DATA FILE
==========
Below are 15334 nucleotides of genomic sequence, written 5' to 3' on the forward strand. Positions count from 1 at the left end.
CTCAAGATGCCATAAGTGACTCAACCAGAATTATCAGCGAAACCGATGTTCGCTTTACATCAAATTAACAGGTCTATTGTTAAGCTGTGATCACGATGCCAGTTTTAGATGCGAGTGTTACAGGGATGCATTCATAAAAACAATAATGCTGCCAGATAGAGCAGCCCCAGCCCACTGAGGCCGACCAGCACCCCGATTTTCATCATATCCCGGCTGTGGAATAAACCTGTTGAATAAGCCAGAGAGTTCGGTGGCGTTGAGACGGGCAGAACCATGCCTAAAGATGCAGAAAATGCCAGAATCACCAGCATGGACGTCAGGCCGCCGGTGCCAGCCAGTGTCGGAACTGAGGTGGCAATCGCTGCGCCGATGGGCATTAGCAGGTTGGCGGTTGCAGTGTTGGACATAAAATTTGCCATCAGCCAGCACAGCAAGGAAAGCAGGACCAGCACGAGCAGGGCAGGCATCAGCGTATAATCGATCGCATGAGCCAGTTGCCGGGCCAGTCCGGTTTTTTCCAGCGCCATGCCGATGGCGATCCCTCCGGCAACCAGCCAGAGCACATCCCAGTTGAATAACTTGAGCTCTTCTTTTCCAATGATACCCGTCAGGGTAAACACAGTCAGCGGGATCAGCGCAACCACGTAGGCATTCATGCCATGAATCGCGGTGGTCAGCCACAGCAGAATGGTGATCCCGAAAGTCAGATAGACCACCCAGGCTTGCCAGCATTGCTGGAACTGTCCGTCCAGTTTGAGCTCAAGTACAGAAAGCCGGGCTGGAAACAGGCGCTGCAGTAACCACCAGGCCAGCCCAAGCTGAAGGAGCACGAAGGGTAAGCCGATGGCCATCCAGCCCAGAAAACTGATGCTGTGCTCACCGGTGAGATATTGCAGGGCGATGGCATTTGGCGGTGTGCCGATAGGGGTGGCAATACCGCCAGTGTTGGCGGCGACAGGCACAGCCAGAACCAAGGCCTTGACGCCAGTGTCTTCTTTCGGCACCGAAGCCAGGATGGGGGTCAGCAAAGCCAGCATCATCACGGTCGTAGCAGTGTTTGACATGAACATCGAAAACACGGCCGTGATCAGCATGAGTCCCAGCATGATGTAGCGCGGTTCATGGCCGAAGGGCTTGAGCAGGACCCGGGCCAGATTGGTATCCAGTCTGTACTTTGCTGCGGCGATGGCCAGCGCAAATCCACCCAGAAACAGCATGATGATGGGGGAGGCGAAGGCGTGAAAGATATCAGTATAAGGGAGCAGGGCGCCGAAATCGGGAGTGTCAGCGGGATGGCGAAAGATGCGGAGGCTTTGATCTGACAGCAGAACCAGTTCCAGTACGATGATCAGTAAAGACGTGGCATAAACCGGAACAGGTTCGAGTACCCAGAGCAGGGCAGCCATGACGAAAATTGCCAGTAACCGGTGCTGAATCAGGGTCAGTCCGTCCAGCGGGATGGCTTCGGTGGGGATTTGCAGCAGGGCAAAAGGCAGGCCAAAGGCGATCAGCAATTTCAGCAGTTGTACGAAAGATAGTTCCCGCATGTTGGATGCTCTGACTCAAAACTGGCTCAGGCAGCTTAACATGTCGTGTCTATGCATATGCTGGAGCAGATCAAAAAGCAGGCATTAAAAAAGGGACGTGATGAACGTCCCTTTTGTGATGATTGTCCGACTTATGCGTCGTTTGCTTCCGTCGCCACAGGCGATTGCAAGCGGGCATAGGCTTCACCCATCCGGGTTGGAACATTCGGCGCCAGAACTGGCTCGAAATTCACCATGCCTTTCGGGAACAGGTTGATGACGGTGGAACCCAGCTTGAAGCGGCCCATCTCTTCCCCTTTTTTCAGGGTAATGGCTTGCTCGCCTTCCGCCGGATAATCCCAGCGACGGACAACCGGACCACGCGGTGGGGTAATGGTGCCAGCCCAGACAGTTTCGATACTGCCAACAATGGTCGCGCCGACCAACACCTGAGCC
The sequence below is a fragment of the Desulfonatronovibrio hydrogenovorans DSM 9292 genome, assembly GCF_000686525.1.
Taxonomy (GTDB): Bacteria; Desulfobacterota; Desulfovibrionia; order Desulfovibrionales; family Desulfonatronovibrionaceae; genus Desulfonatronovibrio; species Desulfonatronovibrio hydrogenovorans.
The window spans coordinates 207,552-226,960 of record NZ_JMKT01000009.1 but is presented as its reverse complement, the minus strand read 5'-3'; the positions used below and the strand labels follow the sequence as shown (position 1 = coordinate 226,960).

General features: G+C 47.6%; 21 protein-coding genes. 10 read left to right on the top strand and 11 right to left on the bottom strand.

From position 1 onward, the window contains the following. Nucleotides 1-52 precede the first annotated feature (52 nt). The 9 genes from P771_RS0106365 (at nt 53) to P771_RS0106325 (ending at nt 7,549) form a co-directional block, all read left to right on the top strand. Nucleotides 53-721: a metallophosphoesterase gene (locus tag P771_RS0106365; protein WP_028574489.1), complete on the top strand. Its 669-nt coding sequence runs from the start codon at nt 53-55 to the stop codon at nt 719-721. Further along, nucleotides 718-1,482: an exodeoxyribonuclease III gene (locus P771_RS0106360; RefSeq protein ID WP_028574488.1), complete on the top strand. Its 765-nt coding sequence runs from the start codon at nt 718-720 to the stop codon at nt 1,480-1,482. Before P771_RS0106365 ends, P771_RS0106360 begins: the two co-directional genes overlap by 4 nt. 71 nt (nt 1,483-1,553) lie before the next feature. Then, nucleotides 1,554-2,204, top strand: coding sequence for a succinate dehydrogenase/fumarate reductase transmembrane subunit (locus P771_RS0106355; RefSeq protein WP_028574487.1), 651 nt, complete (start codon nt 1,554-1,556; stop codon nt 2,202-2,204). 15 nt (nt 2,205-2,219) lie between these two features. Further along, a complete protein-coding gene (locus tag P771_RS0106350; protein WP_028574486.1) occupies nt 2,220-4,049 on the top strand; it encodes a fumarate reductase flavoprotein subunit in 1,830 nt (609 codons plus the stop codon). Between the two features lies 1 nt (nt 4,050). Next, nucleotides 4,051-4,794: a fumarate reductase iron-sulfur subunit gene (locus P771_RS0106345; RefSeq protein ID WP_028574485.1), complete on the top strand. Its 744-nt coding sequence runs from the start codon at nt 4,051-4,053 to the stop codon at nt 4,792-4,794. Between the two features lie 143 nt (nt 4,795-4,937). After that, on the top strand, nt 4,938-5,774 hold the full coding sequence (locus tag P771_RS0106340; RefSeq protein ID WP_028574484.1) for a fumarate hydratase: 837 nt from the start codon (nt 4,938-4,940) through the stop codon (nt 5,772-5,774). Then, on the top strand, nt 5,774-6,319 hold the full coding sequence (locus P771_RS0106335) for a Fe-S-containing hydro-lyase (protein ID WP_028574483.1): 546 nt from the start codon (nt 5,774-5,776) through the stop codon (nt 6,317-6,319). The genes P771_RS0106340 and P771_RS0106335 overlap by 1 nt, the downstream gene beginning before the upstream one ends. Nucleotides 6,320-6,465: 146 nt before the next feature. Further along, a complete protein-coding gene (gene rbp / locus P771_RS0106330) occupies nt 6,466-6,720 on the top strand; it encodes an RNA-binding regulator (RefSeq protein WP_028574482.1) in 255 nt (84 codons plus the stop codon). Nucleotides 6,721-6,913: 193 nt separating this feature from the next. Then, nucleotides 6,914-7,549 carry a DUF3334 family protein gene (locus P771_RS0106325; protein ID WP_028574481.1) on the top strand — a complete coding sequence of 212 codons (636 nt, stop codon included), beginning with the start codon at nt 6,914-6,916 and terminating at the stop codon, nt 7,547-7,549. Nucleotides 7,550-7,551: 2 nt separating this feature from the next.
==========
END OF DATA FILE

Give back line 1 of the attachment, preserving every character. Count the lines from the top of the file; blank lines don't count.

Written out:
Below are 15334 nucleotides of genomic sequence, written 5' to 3' on the forward strand. Positions count from 1 at the left end.